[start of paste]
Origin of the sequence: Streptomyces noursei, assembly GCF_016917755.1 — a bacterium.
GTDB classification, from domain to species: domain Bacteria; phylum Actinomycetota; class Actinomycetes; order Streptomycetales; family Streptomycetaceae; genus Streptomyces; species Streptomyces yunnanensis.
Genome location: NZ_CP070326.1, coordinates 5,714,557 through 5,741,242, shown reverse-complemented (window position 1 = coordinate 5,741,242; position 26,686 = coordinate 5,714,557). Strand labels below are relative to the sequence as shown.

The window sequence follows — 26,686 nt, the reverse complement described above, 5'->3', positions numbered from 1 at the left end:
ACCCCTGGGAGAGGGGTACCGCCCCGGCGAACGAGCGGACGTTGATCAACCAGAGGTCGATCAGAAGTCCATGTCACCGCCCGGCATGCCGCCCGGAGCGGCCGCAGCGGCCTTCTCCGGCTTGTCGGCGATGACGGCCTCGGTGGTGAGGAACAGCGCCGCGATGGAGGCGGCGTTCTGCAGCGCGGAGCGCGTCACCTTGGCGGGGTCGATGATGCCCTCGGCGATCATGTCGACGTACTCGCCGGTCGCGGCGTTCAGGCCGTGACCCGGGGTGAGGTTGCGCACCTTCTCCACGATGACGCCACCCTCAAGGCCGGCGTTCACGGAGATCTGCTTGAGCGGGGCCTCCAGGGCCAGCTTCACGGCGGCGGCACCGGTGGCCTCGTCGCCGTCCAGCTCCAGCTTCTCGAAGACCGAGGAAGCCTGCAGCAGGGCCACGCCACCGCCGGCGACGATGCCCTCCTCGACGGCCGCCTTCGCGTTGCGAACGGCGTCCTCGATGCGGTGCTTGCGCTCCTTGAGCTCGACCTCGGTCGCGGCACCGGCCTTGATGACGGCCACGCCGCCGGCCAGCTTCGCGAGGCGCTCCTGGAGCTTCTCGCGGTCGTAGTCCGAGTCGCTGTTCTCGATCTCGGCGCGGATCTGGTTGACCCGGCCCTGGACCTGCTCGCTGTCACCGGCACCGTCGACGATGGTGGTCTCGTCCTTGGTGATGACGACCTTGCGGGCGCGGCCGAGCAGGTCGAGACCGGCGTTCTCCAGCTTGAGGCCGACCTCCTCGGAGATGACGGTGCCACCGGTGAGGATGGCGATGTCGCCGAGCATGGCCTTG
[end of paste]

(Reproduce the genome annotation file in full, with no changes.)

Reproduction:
Origin of the sequence: Streptomyces noursei, assembly GCF_016917755.1 — a bacterium.
GTDB classification, from domain to species: domain Bacteria; phylum Actinomycetota; class Actinomycetes; order Streptomycetales; family Streptomycetaceae; genus Streptomyces; species Streptomyces yunnanensis.
Genome location: NZ_CP070326.1, coordinates 5,714,557 through 5,741,242, shown reverse-complemented (window position 1 = coordinate 5,741,242; position 26,686 = coordinate 5,714,557). Strand labels below are relative to the sequence as shown.

The window sequence follows — 26,686 nt, the reverse complement described above, 5'->3', positions numbered from 1 at the left end:
ACCCCTGGGAGAGGGGTACCGCCCCGGCGAACGAGCGGACGTTGATCAACCAGAGGTCGATCAGAAGTCCATGTCACCGCCCGGCATGCCGCCCGGAGCGGCCGCAGCGGCCTTCTCCGGCTTGTCGGCGATGACGGCCTCGGTGGTGAGGAACAGCGCCGCGATGGAGGCGGCGTTCTGCAGCGCGGAGCGCGTCACCTTGGCGGGGTCGATGATGCCCTCGGCGATCATGTCGACGTACTCGCCGGTCGCGGCGTTCAGGCCGTGACCCGGGGTGAGGTTGCGCACCTTCTCCACGATGACGCCACCCTCAAGGCCGGCGTTCACGGAGATCTGCTTGAGCGGGGCCTCCAGGGCCAGCTTCACGGCGGCGGCACCGGTGGCCTCGTCGCCGTCCAGCTCCAGCTTCTCGAAGACCGAGGAAGCCTGCAGCAGGGCCACGCCACCGCCGGCGACGATGCCCTCCTCGACGGCCGCCTTCGCGTTGCGAACGGCGTCCTCGATGCGGTGCTTGCGCTCCTTGAGCTCGACCTCGGTCGCGGCACCGGCCTTGATGACGGCCACGCCGCCGGCCAGCTTCGCGAGGCGCTCCTGGAGCTTCTCGCGGTCGTAGTCCGAGTCGCTGTTCTCGATCTCGGCGCGGATCTGGTTGACCCGGCCCTGGACCTGCTCGCTGTCACCGGCACCGTCGACGATGGTGGTCTCGTCCTTGGTGATGACGACCTTGCGGGCGCGGCCGAGCAGGTCGAGACCGGCGTTCTCCAGCTTGAGGCCGACCTCCTCGGAGATGACGGTGCCACCGGTGAGGATGGCGATGTCGCCGAGCATGGCCTTG